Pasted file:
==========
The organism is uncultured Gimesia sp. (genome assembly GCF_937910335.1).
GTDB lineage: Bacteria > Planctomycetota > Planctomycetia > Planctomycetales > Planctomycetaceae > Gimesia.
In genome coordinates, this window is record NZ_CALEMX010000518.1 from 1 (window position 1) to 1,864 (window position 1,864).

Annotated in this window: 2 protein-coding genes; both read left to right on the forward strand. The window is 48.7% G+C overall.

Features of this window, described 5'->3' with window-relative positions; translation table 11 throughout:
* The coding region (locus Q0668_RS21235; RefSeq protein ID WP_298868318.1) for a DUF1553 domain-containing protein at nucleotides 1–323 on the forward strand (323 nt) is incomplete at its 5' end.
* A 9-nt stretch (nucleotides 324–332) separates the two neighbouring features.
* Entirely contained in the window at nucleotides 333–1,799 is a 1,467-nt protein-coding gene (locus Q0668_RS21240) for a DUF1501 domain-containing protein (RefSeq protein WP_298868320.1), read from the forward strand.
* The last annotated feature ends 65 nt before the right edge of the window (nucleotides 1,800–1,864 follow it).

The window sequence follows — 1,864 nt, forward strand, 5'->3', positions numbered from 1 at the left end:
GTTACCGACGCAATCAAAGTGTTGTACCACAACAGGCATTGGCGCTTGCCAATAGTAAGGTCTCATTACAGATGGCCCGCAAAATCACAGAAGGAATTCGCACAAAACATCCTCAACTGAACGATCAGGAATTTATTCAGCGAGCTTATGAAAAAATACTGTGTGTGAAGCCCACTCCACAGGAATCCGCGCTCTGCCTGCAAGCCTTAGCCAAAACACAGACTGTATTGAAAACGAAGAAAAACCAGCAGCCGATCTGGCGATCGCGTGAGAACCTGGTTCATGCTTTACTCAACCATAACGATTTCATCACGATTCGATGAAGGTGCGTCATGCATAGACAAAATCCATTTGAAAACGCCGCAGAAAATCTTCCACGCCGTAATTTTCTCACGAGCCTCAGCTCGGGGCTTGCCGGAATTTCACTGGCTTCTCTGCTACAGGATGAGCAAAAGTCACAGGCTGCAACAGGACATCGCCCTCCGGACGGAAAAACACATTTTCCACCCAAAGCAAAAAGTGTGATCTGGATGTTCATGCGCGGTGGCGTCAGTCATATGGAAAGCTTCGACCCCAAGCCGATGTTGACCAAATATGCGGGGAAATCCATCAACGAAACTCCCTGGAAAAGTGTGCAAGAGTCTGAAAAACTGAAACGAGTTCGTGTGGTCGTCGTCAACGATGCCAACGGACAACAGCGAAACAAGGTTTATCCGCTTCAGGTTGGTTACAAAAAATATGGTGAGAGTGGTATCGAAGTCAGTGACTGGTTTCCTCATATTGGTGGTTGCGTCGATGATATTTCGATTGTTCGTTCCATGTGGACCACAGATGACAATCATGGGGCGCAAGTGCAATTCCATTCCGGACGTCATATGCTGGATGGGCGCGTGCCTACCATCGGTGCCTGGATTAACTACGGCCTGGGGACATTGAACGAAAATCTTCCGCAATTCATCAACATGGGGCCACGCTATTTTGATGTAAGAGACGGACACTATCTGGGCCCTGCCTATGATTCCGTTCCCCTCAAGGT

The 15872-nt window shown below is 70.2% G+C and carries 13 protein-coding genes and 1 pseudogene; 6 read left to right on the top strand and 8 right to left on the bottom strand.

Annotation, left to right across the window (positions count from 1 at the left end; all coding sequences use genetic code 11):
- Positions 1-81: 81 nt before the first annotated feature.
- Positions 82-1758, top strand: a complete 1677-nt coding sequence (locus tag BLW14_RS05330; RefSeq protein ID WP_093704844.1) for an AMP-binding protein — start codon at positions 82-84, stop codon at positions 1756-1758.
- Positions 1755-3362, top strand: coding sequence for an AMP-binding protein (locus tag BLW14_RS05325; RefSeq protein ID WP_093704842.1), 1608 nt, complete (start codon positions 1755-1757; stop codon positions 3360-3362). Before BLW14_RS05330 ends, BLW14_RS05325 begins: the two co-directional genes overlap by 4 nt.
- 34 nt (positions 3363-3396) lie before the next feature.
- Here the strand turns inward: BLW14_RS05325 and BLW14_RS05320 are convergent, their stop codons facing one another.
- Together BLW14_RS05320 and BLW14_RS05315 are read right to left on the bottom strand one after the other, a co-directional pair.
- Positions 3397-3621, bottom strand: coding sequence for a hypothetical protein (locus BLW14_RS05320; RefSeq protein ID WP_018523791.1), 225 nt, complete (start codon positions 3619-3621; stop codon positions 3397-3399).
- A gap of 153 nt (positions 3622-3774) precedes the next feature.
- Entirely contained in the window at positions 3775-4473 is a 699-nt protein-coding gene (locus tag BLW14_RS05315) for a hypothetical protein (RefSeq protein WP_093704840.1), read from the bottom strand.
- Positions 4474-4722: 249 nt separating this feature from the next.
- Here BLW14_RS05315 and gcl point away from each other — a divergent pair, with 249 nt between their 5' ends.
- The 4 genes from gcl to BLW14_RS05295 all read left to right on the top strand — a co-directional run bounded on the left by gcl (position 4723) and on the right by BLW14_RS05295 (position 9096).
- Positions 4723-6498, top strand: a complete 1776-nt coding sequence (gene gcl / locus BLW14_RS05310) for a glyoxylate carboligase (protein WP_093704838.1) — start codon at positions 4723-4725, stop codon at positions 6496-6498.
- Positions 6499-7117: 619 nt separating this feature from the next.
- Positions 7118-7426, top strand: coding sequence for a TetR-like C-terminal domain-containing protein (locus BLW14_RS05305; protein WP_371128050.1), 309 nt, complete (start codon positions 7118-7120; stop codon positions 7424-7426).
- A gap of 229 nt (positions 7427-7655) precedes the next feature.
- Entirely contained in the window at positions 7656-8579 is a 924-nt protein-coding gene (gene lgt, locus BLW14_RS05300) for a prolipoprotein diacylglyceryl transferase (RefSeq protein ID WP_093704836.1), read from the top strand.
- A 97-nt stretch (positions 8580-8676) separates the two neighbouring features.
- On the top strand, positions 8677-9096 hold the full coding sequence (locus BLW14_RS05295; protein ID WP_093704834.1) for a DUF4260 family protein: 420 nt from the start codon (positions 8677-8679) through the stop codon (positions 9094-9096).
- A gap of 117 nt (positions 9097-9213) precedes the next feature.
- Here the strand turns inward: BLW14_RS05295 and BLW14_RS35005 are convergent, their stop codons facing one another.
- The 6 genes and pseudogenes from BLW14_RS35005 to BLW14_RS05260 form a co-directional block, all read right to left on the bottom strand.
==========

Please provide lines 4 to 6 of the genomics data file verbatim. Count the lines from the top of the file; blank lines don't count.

Annotated in this window: 2 protein-coding genes; both read left to right on the forward strand. The window is 48.7% G+C overall.

Features of this window, described 5'->3' with window-relative positions; translation table 11 throughout:
* The coding region (locus Q0668_RS21235; RefSeq protein ID WP_298868318.1) for a DUF1553 domain-containing protein at nucleotides 1–323 on the forward strand (323 nt) is incomplete at its 5' end.